June 7, 1981: Israel bombs Iraqi nuclear facility
The United Nations General Assembly “strongly condemns Israel for its premeditated and unprecedented act of aggression in violation of the Charter of the United Nations and the norms of international conduct, which constitutes a new and dangerous escalation in the threat to international peace and security.” – UNGA resolution 36/27 (1981)
On this day in 1981, Israeli Air Forces launched a surprise airstrike on Iraq’s nuclear facility near Baghdad, destroying the Osirak nuclear reactor which had been purchased from France. This was the first attack in the world against a nuclear reactor.
Officially, Israel’s explanation for the attack was to prevent Iraq from producing nuclear weapons, but the Iraqi and French governments denied that there was any military purpose to the reactor. Unlike Israel, Iraq was a party to the nuclear non-proliferation treaty, and was deemed to be following its obligations.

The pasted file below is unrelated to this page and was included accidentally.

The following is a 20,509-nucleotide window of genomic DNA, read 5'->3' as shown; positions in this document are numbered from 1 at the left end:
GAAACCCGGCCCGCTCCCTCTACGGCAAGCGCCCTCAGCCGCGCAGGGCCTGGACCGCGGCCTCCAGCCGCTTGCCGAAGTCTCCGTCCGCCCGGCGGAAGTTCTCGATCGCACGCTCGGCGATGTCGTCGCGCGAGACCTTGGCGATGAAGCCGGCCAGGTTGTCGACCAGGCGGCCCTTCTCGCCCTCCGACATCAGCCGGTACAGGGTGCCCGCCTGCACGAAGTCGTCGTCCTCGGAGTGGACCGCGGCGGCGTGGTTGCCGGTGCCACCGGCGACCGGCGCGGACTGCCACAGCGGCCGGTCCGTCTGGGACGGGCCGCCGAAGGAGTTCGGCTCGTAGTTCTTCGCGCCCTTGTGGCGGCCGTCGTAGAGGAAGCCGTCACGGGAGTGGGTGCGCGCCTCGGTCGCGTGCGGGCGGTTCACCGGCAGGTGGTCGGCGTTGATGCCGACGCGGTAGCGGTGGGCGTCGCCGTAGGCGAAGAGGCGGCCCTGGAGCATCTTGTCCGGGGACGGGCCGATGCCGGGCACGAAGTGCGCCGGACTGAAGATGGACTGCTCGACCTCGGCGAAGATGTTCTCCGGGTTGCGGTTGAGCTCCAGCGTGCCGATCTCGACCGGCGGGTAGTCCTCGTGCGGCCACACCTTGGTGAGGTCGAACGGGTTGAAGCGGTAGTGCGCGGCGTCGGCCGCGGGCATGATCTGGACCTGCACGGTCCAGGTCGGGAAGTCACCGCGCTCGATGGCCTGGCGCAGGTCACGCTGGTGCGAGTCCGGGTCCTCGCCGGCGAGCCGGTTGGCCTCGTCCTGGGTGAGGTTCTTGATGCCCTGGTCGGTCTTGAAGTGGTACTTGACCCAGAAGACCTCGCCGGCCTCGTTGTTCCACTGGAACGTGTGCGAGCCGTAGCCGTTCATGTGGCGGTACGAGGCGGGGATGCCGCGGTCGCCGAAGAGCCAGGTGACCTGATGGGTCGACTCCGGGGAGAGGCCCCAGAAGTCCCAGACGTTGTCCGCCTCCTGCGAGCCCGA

Israel’s attack was strongly condemned by the United Nations Security Council as a “clear violation of the Charter of the United Nations and the norms of international conduct,” who called on Iraq to be compensated for the damages. A similar resolution was passed by the UN General Assembly, which condemned Israel and called on the Security Council to investigate Israel’s own nuclear activities.